But even if you’re a “high responder” who gets tipsy on two sips of wine, so you don’t drink much or often… it’s a spectrum, people. High responders progress much, much, much more slowly on the spectrum, but even a high responder will MOST LIKELY eventually become addicted to a substance, and develop a higher threshold and tolerance, over a long enough period of time.
However, because of how slow the process happens, high responders often never reach that point in their lifetimes. And because of this, many people will point to these high responders and say, “Ha! See? You’re wrong! So-and-so isn’t an addict and they drank until they were, like, 192 years old!” (Okay, maybe not quite THAT old. But you get my point.)
I think if we all lived forever like vampires, we’d probably see things a lot differently, and the statistics would probably look a lot different, too. And maybe Prohibition would be a thing again. Because I really do think that it’s all just a matter of time.
But, you know… talking is good. And stuff.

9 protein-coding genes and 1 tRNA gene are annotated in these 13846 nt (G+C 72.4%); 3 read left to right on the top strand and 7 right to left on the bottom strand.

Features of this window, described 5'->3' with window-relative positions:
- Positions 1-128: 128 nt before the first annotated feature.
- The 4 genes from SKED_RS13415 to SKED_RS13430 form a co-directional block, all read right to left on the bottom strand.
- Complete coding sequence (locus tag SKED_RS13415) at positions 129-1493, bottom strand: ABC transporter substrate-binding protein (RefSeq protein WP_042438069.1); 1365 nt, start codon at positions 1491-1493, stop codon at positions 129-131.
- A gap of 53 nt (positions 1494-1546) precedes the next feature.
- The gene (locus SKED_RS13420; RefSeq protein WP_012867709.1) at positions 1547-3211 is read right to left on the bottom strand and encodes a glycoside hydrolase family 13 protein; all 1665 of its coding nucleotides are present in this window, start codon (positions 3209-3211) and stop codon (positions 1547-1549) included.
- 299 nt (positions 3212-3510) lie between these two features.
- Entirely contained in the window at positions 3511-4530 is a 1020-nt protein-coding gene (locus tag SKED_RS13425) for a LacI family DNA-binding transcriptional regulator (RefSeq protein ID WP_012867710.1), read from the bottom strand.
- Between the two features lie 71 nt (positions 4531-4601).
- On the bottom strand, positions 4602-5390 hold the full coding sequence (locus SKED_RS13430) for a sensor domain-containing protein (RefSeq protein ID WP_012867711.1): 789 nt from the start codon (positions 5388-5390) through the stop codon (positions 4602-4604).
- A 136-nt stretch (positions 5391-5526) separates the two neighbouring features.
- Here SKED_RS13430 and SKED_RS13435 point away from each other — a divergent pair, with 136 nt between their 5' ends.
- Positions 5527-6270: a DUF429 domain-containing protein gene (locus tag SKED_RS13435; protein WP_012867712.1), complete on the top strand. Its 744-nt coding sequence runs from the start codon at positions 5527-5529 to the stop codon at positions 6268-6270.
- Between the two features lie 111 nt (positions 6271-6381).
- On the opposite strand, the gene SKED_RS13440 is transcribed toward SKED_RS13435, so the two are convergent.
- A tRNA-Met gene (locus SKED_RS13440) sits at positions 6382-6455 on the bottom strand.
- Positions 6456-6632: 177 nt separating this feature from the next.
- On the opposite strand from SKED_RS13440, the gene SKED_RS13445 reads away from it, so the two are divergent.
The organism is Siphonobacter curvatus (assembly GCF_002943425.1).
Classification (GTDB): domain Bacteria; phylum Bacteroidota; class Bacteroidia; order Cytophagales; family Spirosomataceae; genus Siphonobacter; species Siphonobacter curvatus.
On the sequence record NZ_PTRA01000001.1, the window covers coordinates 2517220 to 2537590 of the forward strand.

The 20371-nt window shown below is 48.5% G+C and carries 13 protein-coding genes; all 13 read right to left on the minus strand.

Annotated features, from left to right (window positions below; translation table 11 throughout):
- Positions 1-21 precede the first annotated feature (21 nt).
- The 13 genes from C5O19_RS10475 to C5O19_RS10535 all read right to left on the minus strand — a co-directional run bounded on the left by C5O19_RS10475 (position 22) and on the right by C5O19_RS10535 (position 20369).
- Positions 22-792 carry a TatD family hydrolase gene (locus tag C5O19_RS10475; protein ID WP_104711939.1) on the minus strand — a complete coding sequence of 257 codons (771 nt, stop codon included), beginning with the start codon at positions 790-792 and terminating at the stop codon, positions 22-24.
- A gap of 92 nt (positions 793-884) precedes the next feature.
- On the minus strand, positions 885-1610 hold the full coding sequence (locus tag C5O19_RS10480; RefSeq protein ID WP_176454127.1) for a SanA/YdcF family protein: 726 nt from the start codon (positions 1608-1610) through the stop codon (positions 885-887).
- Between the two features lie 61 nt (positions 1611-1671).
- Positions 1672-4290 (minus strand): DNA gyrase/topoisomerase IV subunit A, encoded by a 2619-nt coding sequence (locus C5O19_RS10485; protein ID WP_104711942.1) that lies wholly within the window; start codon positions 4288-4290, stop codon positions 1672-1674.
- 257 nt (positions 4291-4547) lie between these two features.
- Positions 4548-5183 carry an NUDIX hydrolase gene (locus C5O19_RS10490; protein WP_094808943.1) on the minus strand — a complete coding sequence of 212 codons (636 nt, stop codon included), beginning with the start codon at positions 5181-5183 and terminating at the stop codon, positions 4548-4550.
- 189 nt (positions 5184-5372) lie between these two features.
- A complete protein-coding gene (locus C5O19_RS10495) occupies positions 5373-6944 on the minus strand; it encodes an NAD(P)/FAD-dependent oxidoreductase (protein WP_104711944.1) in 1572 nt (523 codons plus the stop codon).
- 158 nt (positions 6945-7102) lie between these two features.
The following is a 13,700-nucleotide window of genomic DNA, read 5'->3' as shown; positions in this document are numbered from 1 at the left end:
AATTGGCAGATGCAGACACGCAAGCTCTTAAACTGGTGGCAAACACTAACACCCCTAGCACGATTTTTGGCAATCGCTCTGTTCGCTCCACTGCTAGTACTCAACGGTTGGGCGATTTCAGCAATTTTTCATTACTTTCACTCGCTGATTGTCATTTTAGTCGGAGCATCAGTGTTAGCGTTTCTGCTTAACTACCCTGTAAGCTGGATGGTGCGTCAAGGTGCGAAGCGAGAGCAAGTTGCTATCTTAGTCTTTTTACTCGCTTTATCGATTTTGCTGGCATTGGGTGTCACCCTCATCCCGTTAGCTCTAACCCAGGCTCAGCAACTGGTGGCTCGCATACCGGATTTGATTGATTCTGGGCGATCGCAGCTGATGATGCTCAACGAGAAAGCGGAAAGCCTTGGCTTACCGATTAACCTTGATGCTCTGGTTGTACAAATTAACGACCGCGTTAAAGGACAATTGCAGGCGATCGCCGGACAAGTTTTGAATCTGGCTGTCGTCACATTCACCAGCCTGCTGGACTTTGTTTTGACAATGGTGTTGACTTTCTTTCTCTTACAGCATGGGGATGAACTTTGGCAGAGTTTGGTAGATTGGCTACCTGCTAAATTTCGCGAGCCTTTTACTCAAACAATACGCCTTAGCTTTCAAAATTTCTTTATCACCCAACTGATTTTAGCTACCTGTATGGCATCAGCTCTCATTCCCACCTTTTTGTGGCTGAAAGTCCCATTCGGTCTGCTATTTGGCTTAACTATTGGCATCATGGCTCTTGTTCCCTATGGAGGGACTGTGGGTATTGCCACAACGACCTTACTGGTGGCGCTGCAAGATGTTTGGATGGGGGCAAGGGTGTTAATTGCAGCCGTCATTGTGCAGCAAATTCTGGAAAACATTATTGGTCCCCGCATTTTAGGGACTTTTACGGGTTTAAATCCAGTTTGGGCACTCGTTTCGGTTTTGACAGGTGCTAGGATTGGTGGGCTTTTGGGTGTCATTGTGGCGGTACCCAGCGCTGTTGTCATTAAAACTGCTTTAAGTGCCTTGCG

The good thing about all of this is that these are conversations that we never used to have before. And we are having them now. We are talking about it.
We are getting people interested in what it means to be sober, to be sober-curious, to be a beautiful human soul caught in the grips of an addictive substance. We are having conversations about how to define sobriety, about what it means to be an addict (and whether it’s even useful to use that label… or ANY labels), and about how we can best support and love those who are going through this struggle, this journey, this ultimately transformative, life-reaffirming, and courage-strengthening path.
Alcoholism was a topic that was swept under the rug in my family growing up. I saw evidence of it as a child, in overly ruddy cheeks, in adults swaying and staggering and swerving in the lane on the way home at times, in angry words and angry fists. But nobody talked about it directly.